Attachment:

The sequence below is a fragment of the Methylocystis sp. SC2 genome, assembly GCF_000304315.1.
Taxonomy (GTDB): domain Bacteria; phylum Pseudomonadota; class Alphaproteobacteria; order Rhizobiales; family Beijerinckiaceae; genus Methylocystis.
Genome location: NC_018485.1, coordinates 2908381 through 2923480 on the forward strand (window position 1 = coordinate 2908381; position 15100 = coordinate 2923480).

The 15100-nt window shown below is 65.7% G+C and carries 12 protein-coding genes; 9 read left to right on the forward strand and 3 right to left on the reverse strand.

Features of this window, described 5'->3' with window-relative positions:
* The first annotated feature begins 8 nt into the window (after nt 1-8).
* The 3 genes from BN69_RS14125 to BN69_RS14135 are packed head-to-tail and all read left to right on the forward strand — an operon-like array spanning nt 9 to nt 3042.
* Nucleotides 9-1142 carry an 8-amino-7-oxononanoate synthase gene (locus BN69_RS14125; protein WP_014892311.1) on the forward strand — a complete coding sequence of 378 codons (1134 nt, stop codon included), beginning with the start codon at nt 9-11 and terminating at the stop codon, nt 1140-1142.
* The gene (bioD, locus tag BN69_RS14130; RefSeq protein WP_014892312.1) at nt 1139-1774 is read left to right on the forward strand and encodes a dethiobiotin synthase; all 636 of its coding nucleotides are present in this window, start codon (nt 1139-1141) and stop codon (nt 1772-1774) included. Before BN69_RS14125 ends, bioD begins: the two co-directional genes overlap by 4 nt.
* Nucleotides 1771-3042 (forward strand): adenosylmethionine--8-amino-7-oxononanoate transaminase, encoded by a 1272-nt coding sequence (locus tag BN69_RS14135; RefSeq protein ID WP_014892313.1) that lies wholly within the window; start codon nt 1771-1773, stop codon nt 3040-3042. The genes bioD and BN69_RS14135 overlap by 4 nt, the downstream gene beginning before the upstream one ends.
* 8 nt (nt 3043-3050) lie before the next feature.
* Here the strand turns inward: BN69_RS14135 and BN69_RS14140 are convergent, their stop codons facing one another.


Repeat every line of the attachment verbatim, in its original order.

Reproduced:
The sequence below is a fragment of the Methylocystis sp. SC2 genome, assembly GCF_000304315.1.
Taxonomy (GTDB): domain Bacteria; phylum Pseudomonadota; class Alphaproteobacteria; order Rhizobiales; family Beijerinckiaceae; genus Methylocystis.
Genome location: NC_018485.1, coordinates 2908381 through 2923480 on the forward strand (window position 1 = coordinate 2908381; position 15100 = coordinate 2923480).

The 15100-nt window shown below is 65.7% G+C and carries 12 protein-coding genes; 9 read left to right on the forward strand and 3 right to left on the reverse strand.

Features of this window, described 5'->3' with window-relative positions:
* The first annotated feature begins 8 nt into the window (after nt 1-8).
* The 3 genes from BN69_RS14125 to BN69_RS14135 are packed head-to-tail and all read left to right on the forward strand — an operon-like array spanning nt 9 to nt 3042.
* Nucleotides 9-1142 carry an 8-amino-7-oxononanoate synthase gene (locus BN69_RS14125; protein WP_014892311.1) on the forward strand — a complete coding sequence of 378 codons (1134 nt, stop codon included), beginning with the start codon at nt 9-11 and terminating at the stop codon, nt 1140-1142.
* The gene (bioD, locus tag BN69_RS14130; RefSeq protein WP_014892312.1) at nt 1139-1774 is read left to right on the forward strand and encodes a dethiobiotin synthase; all 636 of its coding nucleotides are present in this window, start codon (nt 1139-1141) and stop codon (nt 1772-1774) included. Before BN69_RS14125 ends, bioD begins: the two co-directional genes overlap by 4 nt.
* Nucleotides 1771-3042 (forward strand): adenosylmethionine--8-amino-7-oxononanoate transaminase, encoded by a 1272-nt coding sequence (locus tag BN69_RS14135; RefSeq protein ID WP_014892313.1) that lies wholly within the window; start codon nt 1771-1773, stop codon nt 3040-3042. The genes bioD and BN69_RS14135 overlap by 4 nt, the downstream gene beginning before the upstream one ends.
* 8 nt (nt 3043-3050) lie before the next feature.
* Here the strand turns inward: BN69_RS14135 and BN69_RS14140 are convergent, their stop codons facing one another.